Once elephants were humans, until one day a nervous young bride disobeyed her father… In Samburu legend, elephants were once humans. Once upon a time a young bride was newly wed. As she prepared to leave home her father gave her strict instructions that when she left the boma (thorn enclosure) she was not to look back. But she felt so sad as she followed her husband away that she couldn’t resist turning around and taking one last wistful glance at her childhood home. That night in her new hut strange things began to happen.
N’gai (God) was very angry that the girl had disobeyed her father and decided to punish her. The young bride began to swell and grow and burst out of the roof of the hut at last turning into a great, grey elephant under the bright night sky. All elephants descended from this first elephant girl, and as such the Samburu and elephants are related by blood. It is believed that when elephants find dead humans they too place grass upon the graves. Even after the Samburu have left an area for good they have seen elephants take branches or leaves and place them upon their graves. Accordingly, when the Samburu pass an elephant skull they pick some green grass, spit on it and place it inside holes in the skull. Green grass is a symbol of peace and spit a symbol of rain, and the two together are a blessing bestowed.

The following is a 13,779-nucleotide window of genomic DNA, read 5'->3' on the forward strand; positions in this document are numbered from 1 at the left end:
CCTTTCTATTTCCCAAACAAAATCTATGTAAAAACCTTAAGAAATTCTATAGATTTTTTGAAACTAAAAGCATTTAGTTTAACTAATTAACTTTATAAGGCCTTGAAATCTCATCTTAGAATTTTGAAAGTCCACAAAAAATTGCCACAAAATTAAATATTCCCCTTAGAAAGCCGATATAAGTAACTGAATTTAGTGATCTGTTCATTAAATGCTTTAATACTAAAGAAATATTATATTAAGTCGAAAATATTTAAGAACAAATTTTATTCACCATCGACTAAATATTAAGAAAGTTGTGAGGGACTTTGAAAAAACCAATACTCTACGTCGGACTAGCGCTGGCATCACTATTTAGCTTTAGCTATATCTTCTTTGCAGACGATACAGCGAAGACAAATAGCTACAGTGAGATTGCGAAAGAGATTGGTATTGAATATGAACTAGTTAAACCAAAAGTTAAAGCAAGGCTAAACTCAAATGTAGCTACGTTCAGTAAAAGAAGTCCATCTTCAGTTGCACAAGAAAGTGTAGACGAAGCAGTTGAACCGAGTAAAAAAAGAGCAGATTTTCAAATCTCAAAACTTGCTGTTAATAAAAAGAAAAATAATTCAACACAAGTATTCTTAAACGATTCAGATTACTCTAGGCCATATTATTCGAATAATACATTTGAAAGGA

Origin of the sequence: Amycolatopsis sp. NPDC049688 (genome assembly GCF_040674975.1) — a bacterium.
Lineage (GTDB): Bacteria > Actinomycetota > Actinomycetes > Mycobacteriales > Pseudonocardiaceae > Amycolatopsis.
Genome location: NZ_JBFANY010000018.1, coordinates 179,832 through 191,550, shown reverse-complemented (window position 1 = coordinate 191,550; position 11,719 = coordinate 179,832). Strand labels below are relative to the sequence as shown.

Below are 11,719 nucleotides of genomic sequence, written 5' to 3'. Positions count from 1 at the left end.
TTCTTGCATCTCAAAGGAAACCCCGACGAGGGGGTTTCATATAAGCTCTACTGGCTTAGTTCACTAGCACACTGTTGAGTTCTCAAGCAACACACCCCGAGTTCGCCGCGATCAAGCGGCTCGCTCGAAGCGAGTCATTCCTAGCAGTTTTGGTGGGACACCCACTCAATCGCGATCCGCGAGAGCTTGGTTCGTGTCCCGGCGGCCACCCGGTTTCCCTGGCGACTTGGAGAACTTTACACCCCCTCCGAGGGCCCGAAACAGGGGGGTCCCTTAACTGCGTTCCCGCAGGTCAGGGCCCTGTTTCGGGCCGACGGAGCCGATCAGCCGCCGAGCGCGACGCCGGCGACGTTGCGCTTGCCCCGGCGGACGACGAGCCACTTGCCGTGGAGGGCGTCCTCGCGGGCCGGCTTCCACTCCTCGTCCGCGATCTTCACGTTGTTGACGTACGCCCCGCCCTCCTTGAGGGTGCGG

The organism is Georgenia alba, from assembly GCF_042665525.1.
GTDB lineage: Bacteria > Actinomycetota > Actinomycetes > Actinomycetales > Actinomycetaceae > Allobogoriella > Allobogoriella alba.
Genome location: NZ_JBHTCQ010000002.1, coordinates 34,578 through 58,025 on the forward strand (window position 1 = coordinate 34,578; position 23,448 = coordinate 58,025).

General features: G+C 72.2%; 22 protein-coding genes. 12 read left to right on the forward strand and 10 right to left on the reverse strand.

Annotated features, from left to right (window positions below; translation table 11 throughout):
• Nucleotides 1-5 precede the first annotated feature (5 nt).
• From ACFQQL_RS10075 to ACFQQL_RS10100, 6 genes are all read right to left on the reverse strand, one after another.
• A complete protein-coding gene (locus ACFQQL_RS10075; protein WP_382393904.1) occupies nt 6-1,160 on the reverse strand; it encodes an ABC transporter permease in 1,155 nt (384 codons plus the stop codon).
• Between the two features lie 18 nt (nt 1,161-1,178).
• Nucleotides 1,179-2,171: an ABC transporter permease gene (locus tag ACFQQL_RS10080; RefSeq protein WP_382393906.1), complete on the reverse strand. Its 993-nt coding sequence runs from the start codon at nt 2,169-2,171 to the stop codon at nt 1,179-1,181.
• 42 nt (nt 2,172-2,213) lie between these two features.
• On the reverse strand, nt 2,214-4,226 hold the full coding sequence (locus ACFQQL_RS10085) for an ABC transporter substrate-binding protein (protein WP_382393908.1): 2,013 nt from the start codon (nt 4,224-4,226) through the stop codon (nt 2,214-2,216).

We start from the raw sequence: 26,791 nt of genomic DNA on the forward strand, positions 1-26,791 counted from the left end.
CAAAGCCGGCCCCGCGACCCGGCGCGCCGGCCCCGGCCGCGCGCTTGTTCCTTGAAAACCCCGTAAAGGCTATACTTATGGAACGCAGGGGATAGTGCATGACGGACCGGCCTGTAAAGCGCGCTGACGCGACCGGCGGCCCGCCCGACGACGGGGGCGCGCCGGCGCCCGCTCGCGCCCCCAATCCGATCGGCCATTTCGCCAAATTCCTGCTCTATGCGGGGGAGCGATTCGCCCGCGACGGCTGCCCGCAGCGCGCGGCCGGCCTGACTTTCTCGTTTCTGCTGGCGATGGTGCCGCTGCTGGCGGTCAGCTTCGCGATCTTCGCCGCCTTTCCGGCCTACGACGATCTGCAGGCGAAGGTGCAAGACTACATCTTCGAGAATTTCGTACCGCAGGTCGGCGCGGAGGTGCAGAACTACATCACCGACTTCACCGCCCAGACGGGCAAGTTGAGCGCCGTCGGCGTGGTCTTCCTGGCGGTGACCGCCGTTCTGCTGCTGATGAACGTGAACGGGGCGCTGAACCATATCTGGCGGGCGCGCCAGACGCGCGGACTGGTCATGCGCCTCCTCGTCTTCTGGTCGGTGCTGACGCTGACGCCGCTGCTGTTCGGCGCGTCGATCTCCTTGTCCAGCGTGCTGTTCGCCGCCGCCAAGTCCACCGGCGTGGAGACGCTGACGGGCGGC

Though the Samburu still practice the ritual of placing grass upon a skull many have forgotten the legend from which it came. However the legend of the bride is still well known amongst the Maasai people, who also bless elephant skulls in this way. N.B. Old hunters have tales of having seen elephants bury dead or sleeping people under a pile of branches. On occasion, the hunters themselves were buried whilst taking a cat-nap. Elephants have a fascination with the bones of their own dead, smelling them, tasting them and sometimes scattering the bones over long distances. There is no explanation yet for this behaviour nor for the reported reaction to human dead.